Waterbird feeding frenzy in Point Richmond

Heightened bird activity highlights key winter food source for birds on the Pacific Flyway.

Pacific herring are spawning at Point Richmond on the east side of San Francisco Bay, attracting thousands of waterbirds and marine mammals in a feeding frenzy.

San Francisco Bay herring are a critical winter food source for migratory and resident birds, marine mammals, fish, and the whole estuarine ecosystem. Pacific herring are a key reason San Francisco Bay is a hemispheric Important Bird Area and key migratory stop on the Pacific Flyway. During herring spawns, which take place only in the winter and early spring, this food source is one of the most accessible and energy-rich foods available to birds. Fish-eating birds like grebes, loons, and pelicans eat the protein-and-oil-rich spawning fish, and ducks and gulls eat the oil-rich roe.

A couple days ago, we met up with Golden Gate Audubon members and birding trip leaders Tony Brake and Yvonne McHugh to witness the incredible wildlife spectacle. It was a thrill and inspiration for us to see over 700 Surf Scoters, and many thousands of scaup, Bufflehead, teal, Ruddy Ducks, Mew and Glaoucous-winged Gulls, and other birds feasting on the oil-rich herring roe. Days earlier, Cormorants, grebes, Brown Pelicans, and sea lions, gorged on the spawning fish.

It was especially heartening to witness this large spawn considering the herring population has been depressed for the last three years, well under long term averages for the bay population. This was likely due to unusual conditions, including a 5-year drought, and a marine heat wave that ended in 2017. Yet herring have persisted in San Francisco Bay for a millennia, and with help from Audubon and other agencies and organizations supporting a healthy San Francisco Bay, can thrive into the future.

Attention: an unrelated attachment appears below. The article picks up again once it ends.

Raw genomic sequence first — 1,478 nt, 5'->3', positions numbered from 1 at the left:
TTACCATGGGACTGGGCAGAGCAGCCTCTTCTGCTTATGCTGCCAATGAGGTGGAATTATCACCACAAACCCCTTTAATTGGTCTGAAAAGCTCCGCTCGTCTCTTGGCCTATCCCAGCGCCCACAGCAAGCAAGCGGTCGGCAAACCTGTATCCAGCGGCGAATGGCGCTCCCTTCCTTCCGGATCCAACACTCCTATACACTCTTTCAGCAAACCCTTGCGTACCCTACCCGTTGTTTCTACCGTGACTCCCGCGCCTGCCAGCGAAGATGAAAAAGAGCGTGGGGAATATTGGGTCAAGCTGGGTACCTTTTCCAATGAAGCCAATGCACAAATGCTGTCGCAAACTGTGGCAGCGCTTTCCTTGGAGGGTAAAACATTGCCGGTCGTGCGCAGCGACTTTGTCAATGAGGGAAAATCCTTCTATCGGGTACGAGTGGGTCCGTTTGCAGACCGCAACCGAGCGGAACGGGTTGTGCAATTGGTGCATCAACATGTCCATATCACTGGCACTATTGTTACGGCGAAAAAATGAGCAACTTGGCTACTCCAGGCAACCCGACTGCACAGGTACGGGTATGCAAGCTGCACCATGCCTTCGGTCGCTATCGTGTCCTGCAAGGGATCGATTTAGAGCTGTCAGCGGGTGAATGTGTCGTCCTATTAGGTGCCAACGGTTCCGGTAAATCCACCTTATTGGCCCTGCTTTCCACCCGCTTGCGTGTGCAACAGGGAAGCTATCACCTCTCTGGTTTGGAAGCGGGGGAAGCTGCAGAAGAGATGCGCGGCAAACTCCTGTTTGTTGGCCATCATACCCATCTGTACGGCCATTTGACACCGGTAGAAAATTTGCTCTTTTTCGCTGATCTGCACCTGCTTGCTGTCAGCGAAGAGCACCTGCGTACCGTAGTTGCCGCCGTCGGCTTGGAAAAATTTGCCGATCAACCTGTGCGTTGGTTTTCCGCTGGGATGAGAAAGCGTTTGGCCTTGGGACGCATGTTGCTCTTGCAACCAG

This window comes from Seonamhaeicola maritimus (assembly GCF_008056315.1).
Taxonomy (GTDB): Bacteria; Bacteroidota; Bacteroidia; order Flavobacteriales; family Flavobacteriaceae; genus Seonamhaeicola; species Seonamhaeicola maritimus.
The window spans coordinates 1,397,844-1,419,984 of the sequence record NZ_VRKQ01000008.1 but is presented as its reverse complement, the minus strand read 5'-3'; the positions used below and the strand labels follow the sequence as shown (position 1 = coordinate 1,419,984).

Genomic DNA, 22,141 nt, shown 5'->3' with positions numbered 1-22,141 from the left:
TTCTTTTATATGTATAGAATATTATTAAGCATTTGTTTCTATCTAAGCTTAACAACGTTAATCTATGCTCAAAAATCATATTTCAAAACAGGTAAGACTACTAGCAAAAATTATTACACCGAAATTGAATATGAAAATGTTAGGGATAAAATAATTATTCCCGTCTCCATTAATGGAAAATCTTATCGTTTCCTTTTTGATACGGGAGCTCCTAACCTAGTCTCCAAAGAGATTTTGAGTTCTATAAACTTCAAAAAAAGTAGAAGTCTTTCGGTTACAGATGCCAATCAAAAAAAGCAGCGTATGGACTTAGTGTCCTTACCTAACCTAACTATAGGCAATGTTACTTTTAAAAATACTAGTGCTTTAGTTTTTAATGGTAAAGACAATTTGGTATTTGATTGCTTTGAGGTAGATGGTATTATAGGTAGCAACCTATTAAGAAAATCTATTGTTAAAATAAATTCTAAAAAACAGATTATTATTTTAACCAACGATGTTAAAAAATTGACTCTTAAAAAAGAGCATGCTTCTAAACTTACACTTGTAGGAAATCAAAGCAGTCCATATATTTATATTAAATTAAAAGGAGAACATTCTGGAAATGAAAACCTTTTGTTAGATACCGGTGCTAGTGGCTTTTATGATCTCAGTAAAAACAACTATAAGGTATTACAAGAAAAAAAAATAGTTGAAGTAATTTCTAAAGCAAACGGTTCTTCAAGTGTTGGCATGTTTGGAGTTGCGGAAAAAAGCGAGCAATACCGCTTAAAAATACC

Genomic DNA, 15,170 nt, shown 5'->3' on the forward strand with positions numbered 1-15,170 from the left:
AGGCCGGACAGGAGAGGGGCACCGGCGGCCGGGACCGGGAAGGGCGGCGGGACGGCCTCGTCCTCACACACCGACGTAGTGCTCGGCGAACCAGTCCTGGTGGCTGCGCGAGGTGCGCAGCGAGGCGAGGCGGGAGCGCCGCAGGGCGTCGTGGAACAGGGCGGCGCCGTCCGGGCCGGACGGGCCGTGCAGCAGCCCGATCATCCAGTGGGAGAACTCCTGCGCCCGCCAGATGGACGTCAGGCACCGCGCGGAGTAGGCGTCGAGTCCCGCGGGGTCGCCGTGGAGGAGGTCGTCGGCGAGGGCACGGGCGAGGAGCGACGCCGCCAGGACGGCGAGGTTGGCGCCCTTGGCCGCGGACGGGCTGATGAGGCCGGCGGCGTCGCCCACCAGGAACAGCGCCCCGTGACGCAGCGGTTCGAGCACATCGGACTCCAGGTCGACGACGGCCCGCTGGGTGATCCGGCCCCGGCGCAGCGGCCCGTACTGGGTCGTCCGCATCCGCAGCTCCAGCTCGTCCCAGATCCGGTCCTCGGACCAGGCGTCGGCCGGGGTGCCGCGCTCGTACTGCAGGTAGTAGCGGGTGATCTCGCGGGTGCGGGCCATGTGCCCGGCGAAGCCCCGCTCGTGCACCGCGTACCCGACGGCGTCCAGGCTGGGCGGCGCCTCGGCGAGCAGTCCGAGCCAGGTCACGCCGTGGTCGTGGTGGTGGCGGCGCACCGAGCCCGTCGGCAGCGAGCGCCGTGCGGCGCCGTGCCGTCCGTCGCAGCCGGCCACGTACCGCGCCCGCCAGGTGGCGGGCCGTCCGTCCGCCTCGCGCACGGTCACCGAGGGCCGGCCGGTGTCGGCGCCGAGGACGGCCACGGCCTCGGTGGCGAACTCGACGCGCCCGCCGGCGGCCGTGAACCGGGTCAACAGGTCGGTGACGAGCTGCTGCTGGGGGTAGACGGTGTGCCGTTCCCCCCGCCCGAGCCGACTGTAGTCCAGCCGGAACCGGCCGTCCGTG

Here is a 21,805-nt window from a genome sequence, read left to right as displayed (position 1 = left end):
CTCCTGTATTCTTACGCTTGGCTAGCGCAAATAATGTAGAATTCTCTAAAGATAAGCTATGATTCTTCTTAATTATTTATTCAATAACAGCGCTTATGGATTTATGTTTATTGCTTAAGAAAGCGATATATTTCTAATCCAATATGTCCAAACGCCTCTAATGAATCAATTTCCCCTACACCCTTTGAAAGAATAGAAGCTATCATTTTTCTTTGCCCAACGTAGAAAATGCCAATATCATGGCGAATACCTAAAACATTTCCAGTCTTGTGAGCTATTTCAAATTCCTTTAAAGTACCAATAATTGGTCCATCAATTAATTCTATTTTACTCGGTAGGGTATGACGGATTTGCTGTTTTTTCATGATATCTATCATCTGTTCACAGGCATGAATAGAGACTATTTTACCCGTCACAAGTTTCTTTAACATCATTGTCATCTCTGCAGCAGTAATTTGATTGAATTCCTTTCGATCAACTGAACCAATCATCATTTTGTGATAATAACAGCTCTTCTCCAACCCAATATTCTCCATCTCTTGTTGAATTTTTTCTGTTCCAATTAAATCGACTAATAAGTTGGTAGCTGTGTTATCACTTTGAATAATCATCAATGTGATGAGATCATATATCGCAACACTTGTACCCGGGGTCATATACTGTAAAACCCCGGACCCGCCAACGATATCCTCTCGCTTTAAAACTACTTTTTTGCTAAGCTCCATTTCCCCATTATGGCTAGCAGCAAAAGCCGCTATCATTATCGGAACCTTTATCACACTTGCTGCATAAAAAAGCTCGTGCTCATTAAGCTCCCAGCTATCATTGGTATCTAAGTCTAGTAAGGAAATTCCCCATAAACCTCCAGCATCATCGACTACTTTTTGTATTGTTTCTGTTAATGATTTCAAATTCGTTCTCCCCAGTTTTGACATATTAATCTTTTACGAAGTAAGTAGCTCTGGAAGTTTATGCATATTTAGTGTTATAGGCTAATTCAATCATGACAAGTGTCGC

Audubon is working hard to protect herring and the eelgrass and other natural communities herring need to spawn successfully. We have been a co-leader in the development of a  management plan for herring in the bay and state that will put in place new regulations to ensure conservative harvest rates for the commercial and recreational herring fishery, while supporting a commercial fleet, one of the last commercial fisheries in San Francisco Bay. Audubon is also leading a campaign to protect eelgrass around the bay, including in Richardson Bay, the heart of herring spawning in San Francisco Bay.

Herring also benefit from the actions of people who live around the bay, and the Audubon network. When you vote for measures like Measure AA - the San Francisco Bay Clean Water, Pollution Prevention and Habitat Restoration Program- and Proposition 68, you are supporting protection of wetlands, shoreline and aquatic vegetation that herring need to survive and thrive. If you are interested in hearing about herring spawns and having a chance to see the incredible wildlife spectacle, you can subscribe to the Department of Fish and Wildlife’s blog and to North Bay Birds or East Bay Birds on Yahoo groups.

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